Search Paradox: the Role of Feature Alignability in the Rise and Fall of Satisfaction

Jill Griffin, University of Evansville, U.S.A.
Susan Broniarczyk, University of Texas at Austin, U.S.A.
This research challenges the notion that increased search effort results in greater satisfaction with the choice. The results of two studies demonstrate that people are more inclined to continue searching when options are nonalignable compared to alignable. Although initial search increases consumers’ probability of finding a good match to their preferences, further search among nonalignable options decreases desires congruency, causing people to feel worse about their choices in environments where tradeoffs are inherent. This dual effect of search on satisfaction causes people to experience an initial increase and then decline (inverted U shape) in satisfaction. This research demonstrates the paradox that people search more options precisely when further search is detrimental to subjective choice outcomes.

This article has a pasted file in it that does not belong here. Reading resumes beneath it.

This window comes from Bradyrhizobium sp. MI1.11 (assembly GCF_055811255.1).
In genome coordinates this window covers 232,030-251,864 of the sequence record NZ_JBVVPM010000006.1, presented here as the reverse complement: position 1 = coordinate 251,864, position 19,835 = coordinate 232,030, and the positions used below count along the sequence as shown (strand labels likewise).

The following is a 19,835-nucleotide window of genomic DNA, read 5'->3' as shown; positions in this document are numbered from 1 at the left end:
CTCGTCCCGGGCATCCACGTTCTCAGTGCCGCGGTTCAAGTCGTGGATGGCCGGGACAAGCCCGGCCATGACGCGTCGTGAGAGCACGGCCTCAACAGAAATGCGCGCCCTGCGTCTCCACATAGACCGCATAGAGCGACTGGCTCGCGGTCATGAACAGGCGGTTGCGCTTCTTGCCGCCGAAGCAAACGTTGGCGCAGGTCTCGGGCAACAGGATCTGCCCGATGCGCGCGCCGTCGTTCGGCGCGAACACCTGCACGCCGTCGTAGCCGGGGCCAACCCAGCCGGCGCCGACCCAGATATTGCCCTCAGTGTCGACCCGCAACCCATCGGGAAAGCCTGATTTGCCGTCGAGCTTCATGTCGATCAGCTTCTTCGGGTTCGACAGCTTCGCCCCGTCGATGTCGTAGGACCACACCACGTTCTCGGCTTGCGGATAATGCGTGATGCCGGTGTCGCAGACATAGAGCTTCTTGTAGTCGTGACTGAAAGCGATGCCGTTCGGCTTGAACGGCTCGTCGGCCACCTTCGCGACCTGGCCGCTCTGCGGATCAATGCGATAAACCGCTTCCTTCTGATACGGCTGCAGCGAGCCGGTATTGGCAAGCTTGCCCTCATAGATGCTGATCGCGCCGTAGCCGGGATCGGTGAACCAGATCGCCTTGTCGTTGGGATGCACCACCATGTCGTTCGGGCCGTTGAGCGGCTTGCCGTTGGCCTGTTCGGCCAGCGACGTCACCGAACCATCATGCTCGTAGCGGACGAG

[ to cite ]:
Jill Griffin and Susan Broniarczyk (2007) ,"Search Paradox: the Role of Feature Alignability in the Rise and Fall of Satisfaction", in NA - Advances in Consumer Research Volume 34, eds. Gavan Fitzsimons and Vicki Morwitz, Duluth, MN : Association for Consumer Research, Pages: 480-482.